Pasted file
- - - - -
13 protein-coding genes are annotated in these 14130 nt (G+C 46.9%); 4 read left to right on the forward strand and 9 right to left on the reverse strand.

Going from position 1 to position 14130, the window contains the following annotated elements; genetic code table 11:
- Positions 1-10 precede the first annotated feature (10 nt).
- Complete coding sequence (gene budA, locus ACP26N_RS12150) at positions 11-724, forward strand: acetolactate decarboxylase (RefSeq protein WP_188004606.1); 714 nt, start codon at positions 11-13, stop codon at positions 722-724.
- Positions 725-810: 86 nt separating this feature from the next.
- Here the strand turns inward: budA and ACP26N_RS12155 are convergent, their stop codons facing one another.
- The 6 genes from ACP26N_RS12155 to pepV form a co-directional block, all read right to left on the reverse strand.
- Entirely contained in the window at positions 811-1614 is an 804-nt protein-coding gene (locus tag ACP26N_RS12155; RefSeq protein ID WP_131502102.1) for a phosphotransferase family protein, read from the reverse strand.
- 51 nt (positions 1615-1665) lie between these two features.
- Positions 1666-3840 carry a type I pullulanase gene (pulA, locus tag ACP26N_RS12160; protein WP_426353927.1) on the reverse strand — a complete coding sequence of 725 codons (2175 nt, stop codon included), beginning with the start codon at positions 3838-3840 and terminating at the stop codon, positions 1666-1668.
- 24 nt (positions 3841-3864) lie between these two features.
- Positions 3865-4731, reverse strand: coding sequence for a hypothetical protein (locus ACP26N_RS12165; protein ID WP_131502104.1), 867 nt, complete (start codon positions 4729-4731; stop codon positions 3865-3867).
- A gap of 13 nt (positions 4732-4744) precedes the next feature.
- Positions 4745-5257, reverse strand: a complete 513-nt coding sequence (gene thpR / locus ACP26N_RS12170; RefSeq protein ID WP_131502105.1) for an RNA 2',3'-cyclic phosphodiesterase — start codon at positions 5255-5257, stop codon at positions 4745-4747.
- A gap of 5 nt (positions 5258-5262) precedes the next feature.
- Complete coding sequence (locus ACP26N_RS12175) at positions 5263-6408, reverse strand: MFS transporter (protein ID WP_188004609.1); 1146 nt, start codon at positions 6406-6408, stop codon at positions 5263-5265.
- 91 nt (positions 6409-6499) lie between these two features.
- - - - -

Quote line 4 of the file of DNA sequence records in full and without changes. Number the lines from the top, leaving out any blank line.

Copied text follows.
- Complete coding sequence (gene budA, locus ACP26N_RS12150) at positions 11-724, forward strand: acetolactate decarboxylase (RefSeq protein WP_188004606.1); 714 nt, start codon at positions 11-13, stop codon at positions 722-724.